For either of these scenarios, are there any features i need to look for to allow for scaleability/not be obsolete in two years?? Ive read about 4k pass through which i think will be covered at most price points. At the most i would have a 5.1 in a couple of years, at the least i would have a 2.1 system. For these receivers that support airplay, but do not have a built in wifi, i need to buy the seperate wifi module correct? They do not make that clear in the marketing material. Appreciate any advice or suggestions you may have!
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post #2 of 15 Old 01-07-2014, 11:32 AM
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Scenario 1- hard to find a $500 AVR with pre-outs. May be able to find a model a year or two old. But then it may not have the gadgets you want/need.

Scenario 2- This would depend on type of speakers you "may" add. Some AVR's in this price range may or may not power the speakers you like to the levels you want. However AVR's in this price range will almost always have pre-outs to add an amp if you feel you want to add an amp. Also there are AVR's between the $500 to $1k range that have pre-outs and maybe also the bells and whistles you want.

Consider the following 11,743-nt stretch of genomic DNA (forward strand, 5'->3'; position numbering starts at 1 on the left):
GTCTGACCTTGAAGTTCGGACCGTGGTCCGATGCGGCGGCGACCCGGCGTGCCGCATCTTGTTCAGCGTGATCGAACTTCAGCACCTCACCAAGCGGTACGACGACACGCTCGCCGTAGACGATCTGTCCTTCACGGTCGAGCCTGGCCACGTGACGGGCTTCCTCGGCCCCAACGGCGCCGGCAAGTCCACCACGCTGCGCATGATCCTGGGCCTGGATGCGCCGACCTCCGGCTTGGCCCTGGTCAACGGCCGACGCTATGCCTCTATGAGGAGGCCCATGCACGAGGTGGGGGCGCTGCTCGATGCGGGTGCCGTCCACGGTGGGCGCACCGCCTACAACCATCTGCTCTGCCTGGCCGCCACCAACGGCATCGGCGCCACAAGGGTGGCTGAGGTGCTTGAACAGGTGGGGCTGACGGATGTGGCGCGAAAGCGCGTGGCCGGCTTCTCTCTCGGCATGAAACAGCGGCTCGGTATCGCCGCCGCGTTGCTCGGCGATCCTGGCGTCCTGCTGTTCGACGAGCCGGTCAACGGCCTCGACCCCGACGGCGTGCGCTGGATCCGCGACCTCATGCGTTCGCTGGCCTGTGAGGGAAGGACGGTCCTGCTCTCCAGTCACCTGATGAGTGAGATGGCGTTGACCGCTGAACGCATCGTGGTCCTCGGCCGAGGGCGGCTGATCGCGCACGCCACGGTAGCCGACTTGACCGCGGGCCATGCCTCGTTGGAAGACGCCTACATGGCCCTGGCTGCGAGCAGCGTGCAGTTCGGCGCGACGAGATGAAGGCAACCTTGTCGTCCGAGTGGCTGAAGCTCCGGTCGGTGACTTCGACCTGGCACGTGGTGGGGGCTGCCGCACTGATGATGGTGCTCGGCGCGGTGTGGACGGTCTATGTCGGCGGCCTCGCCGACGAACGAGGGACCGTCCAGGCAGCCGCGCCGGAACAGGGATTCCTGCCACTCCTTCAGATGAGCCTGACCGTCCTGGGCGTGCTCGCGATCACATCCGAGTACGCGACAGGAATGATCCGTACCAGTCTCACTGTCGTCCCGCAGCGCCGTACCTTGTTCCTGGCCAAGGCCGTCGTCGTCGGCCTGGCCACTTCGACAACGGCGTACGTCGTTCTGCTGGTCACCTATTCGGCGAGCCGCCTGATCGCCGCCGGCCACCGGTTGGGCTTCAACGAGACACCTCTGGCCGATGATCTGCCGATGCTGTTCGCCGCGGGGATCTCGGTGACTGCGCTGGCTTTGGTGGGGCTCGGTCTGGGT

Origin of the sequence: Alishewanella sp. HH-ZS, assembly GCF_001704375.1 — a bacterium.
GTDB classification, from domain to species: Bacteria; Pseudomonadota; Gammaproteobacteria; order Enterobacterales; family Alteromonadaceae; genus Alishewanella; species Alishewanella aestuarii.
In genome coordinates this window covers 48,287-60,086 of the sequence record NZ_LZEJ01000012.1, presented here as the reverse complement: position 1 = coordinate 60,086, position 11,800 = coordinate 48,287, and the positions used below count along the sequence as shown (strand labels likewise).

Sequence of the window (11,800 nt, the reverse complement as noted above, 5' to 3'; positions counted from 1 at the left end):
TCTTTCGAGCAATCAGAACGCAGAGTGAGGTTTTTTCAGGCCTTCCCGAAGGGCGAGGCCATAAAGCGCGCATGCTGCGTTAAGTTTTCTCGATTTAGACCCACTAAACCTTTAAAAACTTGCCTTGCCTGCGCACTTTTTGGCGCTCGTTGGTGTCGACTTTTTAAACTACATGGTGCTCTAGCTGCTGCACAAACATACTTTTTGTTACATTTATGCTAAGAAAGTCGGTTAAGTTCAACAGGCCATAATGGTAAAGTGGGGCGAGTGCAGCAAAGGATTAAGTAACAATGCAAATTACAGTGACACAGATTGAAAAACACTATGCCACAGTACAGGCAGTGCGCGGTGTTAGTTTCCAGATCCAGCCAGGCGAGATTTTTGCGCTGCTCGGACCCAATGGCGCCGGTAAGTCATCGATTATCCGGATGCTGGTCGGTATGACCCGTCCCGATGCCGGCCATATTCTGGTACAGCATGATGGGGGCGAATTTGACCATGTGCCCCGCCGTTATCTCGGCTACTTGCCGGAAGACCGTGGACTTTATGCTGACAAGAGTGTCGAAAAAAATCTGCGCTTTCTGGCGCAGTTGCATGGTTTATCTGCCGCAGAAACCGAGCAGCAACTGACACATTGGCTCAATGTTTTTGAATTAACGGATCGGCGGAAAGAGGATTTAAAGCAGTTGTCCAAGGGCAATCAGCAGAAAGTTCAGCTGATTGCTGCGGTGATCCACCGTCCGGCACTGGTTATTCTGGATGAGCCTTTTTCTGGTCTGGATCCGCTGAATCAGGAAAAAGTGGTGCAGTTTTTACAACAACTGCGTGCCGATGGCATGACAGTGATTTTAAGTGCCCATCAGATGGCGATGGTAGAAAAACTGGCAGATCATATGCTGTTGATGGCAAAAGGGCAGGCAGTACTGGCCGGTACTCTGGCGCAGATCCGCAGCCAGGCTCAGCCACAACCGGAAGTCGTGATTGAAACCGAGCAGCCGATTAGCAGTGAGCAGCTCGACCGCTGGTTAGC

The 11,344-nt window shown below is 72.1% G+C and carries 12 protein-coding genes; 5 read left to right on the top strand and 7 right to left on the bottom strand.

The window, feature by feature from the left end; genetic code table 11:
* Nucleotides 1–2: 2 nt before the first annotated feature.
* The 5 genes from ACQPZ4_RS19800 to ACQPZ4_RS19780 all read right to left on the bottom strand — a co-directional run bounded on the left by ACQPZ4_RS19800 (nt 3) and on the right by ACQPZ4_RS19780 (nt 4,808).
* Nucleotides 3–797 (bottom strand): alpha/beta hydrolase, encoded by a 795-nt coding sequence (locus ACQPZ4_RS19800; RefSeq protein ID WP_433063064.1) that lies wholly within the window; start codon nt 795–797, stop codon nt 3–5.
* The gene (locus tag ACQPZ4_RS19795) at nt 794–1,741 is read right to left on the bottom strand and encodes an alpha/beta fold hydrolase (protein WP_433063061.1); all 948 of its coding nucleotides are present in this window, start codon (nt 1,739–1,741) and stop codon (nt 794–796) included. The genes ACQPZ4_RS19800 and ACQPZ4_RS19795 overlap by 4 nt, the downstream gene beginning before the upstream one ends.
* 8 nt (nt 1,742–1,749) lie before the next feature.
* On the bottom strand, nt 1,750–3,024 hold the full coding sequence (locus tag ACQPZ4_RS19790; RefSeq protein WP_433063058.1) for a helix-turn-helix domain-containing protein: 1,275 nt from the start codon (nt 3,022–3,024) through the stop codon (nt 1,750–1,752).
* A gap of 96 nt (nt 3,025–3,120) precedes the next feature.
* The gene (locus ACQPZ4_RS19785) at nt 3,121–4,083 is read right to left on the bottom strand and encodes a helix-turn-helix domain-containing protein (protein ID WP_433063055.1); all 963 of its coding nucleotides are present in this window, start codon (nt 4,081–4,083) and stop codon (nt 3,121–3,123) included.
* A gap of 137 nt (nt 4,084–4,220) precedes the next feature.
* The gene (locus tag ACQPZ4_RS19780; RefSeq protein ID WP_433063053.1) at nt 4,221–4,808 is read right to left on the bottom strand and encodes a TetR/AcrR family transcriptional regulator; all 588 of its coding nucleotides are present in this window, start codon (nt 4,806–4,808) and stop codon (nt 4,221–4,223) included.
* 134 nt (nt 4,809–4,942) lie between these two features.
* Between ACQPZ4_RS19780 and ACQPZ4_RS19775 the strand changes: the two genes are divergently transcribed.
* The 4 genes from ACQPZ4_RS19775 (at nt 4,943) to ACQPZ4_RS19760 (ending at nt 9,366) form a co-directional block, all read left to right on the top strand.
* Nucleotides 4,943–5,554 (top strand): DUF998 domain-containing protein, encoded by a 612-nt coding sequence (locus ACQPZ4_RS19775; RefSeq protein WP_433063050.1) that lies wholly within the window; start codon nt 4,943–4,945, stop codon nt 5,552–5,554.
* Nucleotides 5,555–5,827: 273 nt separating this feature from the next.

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post #3 of 15 Old 01-07-2014, 11:38 AM - Thread Starter
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Phantom, on scenario two, are you referring to comparing power requirements for speakers and wattage numbers on amps? Or are you referring to quality of power, a more subjective measure? I really like Martin Logan electrostat ESL speakers, but have read some rumors that this style of speaker needs a dedicated amp, but this could be unfounded. That seems to be a stereotype for that technology of speaker, but may not be true for that specific model.
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post #4 of 15 Old 01-07-2014, 11:46 AM - Thread Starter
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i just realized that speaker sensitivity may be an important factor. Is the sensitivity rating already factored into a speakers recommended wattage requirements? Again, i am someone who will be in smaller-medium rooms and not play at super loud levels.